Mac Taylor, the Legislature’s top adviser on the state budget, delivered some superficially good news to his bosses recently.
With no economic downturn on the horizon, he said in his annual survey of the state’s fiscal situation, there should be no problem writing a balanced 2018-19 budget next year. In fact, he said, with revenues continuing to flow nicely, it could theoretically end 2018-19 with more than $19 billion in unspent reserves.
Just hours earlier, Gov. Jerry Brown’s Department of Finance had reported that through the first four months of the current fiscal year, revenues are closely tracking expectations.
Over the next few weeks, Brown will finalize his 2018-19 budget proposals, then announce them in early January.
During the ensuing five months, he and legislators will negotiate over details and almost certainly will emerge from his office with smiles to announce a comprehensive budget deal in time for enactment by June 15.
It will be, after four terms as governor, Brown’s last budget – his last chance to affect the single most important thing that governors and legislators do each year. The most difficult aspect will be to fend off demands from the Legislature’s restive liberals for more spending.
Brown will likely give a little on spending, insist on fattening reserves a little more and claim that he’s tamed the budget crisis he faced upon returning to the governorship in 2011 after a 28-year absence.
However, he hasn’t. In fact, during his second stint as governor, Brown, lawmakers and voters have made the state’s longer-term situation potentially even worse, as Taylor very indirectly hints.
For one thing, off-budget debts, especially for pensions and health care for retired state workers, have increased. Brown has made some token efforts to deal with them, but has never been willing to fully confront the issue.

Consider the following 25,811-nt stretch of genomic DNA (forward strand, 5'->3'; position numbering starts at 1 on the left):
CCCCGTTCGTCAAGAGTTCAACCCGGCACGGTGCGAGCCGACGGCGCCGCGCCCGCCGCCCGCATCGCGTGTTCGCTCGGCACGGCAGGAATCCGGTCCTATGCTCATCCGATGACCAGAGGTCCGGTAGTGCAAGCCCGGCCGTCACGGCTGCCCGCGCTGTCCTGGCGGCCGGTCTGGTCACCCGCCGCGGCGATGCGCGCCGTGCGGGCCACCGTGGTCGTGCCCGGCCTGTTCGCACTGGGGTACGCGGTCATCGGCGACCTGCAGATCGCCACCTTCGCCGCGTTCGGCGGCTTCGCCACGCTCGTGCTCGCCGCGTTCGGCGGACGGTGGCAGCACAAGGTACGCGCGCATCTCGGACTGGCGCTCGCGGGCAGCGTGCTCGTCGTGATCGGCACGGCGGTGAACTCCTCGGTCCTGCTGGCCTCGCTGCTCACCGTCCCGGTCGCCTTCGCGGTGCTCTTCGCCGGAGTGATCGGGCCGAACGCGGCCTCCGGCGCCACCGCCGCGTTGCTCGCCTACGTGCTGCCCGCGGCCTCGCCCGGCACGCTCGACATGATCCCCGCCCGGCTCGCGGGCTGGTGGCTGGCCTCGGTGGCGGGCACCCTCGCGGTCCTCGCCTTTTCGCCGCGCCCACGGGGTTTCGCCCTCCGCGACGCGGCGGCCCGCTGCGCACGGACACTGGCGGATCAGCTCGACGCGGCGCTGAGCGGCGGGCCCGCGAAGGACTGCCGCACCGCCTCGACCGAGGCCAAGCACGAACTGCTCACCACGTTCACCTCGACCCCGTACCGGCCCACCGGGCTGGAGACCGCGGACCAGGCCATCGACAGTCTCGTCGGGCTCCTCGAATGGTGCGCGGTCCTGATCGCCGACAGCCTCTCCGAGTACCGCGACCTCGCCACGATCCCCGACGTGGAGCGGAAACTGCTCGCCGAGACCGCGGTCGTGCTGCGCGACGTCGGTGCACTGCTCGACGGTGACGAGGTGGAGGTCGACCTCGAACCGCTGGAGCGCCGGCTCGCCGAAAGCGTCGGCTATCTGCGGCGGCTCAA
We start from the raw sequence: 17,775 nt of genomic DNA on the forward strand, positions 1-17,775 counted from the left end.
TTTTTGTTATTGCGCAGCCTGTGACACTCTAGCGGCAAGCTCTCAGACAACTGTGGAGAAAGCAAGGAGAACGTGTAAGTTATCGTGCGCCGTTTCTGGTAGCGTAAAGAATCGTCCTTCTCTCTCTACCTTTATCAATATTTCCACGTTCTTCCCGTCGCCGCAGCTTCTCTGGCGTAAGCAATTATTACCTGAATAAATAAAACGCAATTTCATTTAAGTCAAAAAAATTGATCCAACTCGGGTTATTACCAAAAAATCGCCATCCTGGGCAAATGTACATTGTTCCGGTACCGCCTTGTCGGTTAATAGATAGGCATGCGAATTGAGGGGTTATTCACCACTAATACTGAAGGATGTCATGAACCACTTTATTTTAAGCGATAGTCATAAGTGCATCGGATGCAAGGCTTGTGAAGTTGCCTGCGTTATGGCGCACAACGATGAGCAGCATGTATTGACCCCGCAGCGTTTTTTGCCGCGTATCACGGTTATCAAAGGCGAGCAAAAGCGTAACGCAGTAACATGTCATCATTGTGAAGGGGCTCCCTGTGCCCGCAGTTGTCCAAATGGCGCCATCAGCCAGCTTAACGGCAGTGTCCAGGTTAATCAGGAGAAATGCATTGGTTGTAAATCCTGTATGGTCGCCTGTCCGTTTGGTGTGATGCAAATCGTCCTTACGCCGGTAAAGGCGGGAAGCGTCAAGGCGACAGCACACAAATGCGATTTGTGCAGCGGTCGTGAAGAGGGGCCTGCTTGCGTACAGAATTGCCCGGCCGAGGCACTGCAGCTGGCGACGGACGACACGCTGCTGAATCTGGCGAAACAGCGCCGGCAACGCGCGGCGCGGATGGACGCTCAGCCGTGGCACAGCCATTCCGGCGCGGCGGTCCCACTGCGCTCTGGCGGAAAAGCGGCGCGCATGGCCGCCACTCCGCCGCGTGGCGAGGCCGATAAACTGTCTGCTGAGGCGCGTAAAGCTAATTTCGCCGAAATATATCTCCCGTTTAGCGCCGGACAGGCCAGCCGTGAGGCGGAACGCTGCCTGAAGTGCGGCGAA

For another – and more importantly – the recent comity on budgets has stemmed from two very uncertain factors: a relatively healthy economy and hefty increases in income tax rates on the highest-income Californians that most voters eagerly embraced because they wouldn’t be paying them.
Brown himself warns – and will likely do so again in January – that the state is overdue for a recession that could, his own budget staff says, drop revenues by $55 billion over three years.
That’s because the state depends on income taxes for 70 percent of its general fund revenues and the top 1 percent of taxpayers account for half of those income taxes. Their taxable incomes are weighted heavily toward capital gains, rather than salaries, and, therefore, are very likely to plummet in recession.
Brown has acknowledged the potential problem, but has been unwilling to undertake tax reform that would reduce volatility. Instead, he’s opted for a “rainy day” reserve fund that would cover only a small fraction of the projected shortfall should recession hit.
Taylor’s report gingerly explores the effects of a moderate recession in 2019 and confirms that it would hit revenues very hard, quickly exhaust Brown’s emergency reserve and create multi-billion-dollar deficits for his successor to resolve.
“Given all of the uncertainties faced by the state budget, we encourage the Legislature to continue its recent practice of building more reserves,” Taylor urged.
Yes, it should. But no reserve is possibly big enough to stave off fiscal disaster. If Brown really wants to leave a sound fiscal legacy for California, he would not just warn of a future recession, but spend some of his popularity to fix a taxation system that has been badly out of whack for decades and has become markedly more distorted since he returned to the governorship.